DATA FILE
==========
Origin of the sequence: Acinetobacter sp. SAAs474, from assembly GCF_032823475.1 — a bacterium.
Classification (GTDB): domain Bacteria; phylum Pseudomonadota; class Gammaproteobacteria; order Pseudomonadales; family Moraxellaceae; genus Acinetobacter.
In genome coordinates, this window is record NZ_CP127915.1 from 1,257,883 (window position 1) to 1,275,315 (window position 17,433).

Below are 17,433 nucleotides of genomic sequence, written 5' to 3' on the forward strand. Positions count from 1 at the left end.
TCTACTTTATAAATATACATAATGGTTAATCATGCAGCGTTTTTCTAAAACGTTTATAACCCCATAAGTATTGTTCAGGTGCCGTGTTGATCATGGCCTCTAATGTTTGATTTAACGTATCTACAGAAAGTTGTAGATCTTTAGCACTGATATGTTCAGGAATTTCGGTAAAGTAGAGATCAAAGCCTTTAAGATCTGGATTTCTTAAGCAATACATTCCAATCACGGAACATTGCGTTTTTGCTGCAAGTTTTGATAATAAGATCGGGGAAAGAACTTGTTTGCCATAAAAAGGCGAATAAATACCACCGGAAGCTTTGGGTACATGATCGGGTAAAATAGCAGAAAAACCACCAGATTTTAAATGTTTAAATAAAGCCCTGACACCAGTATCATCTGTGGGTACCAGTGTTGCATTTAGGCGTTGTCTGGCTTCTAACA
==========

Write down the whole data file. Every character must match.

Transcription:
Origin of the sequence: Acinetobacter sp. SAAs474, from assembly GCF_032823475.1 — a bacterium.
Classification (GTDB): domain Bacteria; phylum Pseudomonadota; class Gammaproteobacteria; order Pseudomonadales; family Moraxellaceae; genus Acinetobacter.
In genome coordinates, this window is record NZ_CP127915.1 from 1,257,883 (window position 1) to 1,275,315 (window position 17,433).

Below are 17,433 nucleotides of genomic sequence, written 5' to 3' on the forward strand. Positions count from 1 at the left end.
TCTACTTTATAAATATACATAATGGTTAATCATGCAGCGTTTTTCTAAAACGTTTATAACCCCATAAGTATTGTTCAGGTGCCGTGTTGATCATGGCCTCTAATGTTTGATTTAACGTATCTACAGAAAGTTGTAGATCTTTAGCACTGATATGTTCAGGAATTTCGGTAAAGTAGAGATCAAAGCCTTTAAGATCTGGATTTCTTAAGCAATACATTCCAATCACGGAACATTGCGTTTTTGCTGCAAGTTTTGATAATAAGATCGGGGAAAGAACTTGTTTGCCATAAAAAGGCGAATAAATACCACCGGAAGCTTTGGGTACATGATCGGGTAAAATAGCAGAAAAACCACCAGATTTTAAATGTTTAAATAAAGCCCTGACACCAGTATCATCTGTGGGTACCAGTGTTGCATTTAGGCGTTGTCTGGCTTCTAACA